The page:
We all need sleep. Sleep plays an important part in your physical health. One important reason is that sleep is involved in healing and repair of your heart and blood vessels. When we don’t get good sleep we have an increased risk of heart disease, Kidney disease, high blood pressure, diabetes, and stroke.
Obviously sleep is very important and not something you want to band aid with Energy Drinks and Caffeine.
Here are 10 ways you can improve your sleep this week:
Create a Clutter Free Sanctuary.
Your brain deserves the balm of a soothing, organized, pleasant environment, free of worrisome reminders like baskets of laundry that needs to be folded, stacks of magazines to be sorted, or bills to be paid. Consider painting the walls a soothing color, too. How about sage green or a luminous, pale purple-blue?
Block the light
Moonlight, street lights, late sunsets, and early dawns can all interfere with the circadian rhythm changes you need to fall asleep.
Reserve the bedroom for sex and sleep
Don’t water TV in bed and don’t pay bills in bed, experts say. You don’t want to start linking your bed with activities that keep you awake or that cause worry.
Nestle on a new pillow
If yours is more than six months old, or if you wake up in the morning with a sore neck and shoulders or a stuffy nose, it may be time for new head support. The best pillow depends on you, but here are some pointers
Outside walls and windows in your bedroom mean more noise. Locating your sleeping spot along and inside wall could improve things, a Spanish study suggests.
Turn your digital clock to the wall
The problem with having a digital clock, with a big luminous display is that you may have a sleeping problem when you do not. You make wake for a moment at 2 am, drift back to sleep, then wake again at 2:30 – and think you’ve been awake the whole time. It’s annoying and leads to anxiety.
Keep bedroom reading to a minimum
A few minutes of relaxing reading is a perfectly fine pre-sleep ritual. But if you get in the habit of reading in bed for a long time, or if the only time your read is at night in bed, that’s a problem. You should do any prolonged reading in a chair in another room during waking hours.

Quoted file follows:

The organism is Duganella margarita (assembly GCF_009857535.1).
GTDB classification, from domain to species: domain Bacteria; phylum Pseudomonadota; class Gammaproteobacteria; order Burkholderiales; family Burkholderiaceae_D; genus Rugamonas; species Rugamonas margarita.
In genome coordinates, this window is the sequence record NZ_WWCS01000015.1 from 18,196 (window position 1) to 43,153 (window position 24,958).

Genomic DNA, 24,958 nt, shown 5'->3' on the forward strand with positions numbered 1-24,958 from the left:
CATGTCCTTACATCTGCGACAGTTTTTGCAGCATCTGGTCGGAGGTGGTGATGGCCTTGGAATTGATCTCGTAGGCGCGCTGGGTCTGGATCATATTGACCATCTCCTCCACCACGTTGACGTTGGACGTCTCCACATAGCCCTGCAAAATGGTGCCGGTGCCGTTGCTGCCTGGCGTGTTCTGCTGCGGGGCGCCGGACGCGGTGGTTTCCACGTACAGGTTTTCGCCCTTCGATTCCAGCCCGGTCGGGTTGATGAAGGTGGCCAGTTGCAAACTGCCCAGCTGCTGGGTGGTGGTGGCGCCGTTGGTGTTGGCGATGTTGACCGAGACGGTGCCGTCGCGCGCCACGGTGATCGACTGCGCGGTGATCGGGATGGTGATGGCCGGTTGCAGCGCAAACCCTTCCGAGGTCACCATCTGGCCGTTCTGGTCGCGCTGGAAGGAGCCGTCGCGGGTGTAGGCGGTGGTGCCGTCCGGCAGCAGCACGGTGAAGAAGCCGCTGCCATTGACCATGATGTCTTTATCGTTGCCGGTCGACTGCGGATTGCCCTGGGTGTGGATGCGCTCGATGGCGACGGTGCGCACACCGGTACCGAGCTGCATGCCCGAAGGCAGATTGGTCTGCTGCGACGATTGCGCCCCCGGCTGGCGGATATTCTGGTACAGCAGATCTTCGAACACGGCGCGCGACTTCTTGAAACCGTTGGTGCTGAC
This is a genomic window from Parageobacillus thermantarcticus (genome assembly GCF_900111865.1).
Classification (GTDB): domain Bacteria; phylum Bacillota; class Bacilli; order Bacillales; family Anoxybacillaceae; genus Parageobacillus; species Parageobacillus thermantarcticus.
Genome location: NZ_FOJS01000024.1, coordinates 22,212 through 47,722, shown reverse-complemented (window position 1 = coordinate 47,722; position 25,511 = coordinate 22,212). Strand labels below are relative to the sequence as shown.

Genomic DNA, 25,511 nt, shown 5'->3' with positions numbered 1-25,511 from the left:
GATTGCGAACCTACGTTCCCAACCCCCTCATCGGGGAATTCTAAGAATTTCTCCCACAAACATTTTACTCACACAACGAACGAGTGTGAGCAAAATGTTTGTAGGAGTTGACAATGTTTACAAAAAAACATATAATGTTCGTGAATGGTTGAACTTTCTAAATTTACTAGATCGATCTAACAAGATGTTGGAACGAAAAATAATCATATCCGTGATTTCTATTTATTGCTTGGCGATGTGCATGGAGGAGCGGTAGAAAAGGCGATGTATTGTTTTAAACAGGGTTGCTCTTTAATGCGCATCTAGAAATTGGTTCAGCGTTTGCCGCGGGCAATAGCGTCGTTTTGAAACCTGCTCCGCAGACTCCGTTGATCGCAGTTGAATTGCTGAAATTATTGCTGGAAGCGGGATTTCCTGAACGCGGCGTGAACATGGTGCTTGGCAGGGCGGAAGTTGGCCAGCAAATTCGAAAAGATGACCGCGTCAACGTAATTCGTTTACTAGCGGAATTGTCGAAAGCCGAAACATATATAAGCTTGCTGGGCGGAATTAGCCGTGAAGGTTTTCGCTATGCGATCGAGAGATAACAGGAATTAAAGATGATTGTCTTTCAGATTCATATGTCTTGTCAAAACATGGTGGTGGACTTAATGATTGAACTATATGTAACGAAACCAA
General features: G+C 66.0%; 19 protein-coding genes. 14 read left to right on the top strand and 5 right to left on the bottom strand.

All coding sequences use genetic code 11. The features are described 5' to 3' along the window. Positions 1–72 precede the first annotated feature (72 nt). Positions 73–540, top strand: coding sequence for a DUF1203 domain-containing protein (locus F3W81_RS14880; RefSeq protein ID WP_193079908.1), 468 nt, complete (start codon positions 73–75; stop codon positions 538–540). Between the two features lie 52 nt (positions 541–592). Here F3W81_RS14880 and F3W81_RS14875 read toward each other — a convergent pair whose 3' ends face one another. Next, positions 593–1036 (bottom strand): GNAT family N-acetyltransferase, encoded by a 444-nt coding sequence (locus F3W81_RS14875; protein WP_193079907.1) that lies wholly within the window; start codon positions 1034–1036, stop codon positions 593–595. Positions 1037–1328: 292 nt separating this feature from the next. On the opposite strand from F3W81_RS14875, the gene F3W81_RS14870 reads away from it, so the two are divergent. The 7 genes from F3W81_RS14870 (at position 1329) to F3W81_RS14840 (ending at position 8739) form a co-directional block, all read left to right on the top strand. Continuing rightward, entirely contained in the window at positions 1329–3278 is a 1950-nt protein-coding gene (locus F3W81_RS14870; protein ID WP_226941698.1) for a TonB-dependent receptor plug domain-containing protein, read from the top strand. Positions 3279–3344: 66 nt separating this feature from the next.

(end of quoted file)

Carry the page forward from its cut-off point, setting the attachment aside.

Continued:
Splurge on new pajamas
Yes, your old night gown or boxers are still in good condition, but if they’re not completely comfy, you deserve better. Invest in 100 percent cotton pajamas for cool comfort or cozy flannels for cold winter nights.
Scent your sheets with Lavender
Place a single drop of lavender essential oil on your pillow or spray your sheets with lavender water before you turn in. Studies at the University of Leicester in England found that this soothing botanical works as well as sleeping pills for quelling insomnia and tension.
Kick Fluffy and Fido out of your oasis
Sorry animal lovers! Studies have shown that one in five pet owners sleep with their pets – or more accurately, don’t sleep, because their pets are on the bed or in the room. It could be that sneeze-provoking kitty dander, those midnight potty runs to the backyard, or the patter of little Labradoodle feet, but even more incriminating, is studies showed that 21 percent of dogs and 7 percent of cats actually snore!
So, what actually is a Sleep Friendly Lifestyle? Come back on Friday where I explain what that is and how you can live the lifestyle today!
Insomnia. Annoying, exhausting and mysterious. Sounds kind of like a horror flick, and for some people it is, and another thing we can all enjoy as we age.
Many things can cause insomnia, such as medications, diseases, everyday habits and even bedtime routines. The good news is that while sometimes you cannot change inevitable change in sleep patterns, you don’t have to settle for wide-awake nights and dog-tired days.
Experts have found that healthy, active adults can still find ways to get enough rest when their sleep patterns do change, so that they can still live the lives they want to live. It may be true that they need more time to fall asleep, wake up more often and for longer periods of time at night, and even wake up much earlier in the morning, but they still found ways to get enough sleep to feel refreshed.
So, what are these people’s secrets to overcoming this annoying thing called insomnia? They are doing everything from exercising in sunlight to saying no to that after dinner cocktail.
Your first step is to understand and accommodate the way your body and mind are sleeping now. Usually sleep changed don’t happen suddenly (unless you are dealing with a newborn or children…. And that is a whole other kind of sleep deprivation horror flick there!) Your sleep patterns can start changing as young as your 30’s even though you might now notice them right away.
Here are some tips to adjusting to your new sleep patterns:
It is inevitable that your timing and quality of sleep are going to change over time. Monitoring changes and adjusting to then is half the battle.
Tired at 8pm? Go to bed.
Just accept the change and go to bed earlier. Your need for seven to eight hours doesn’t change so don’t miss your chance to get it.
Can’t drop off to sleep in an instant? Be patient – you’ll get there.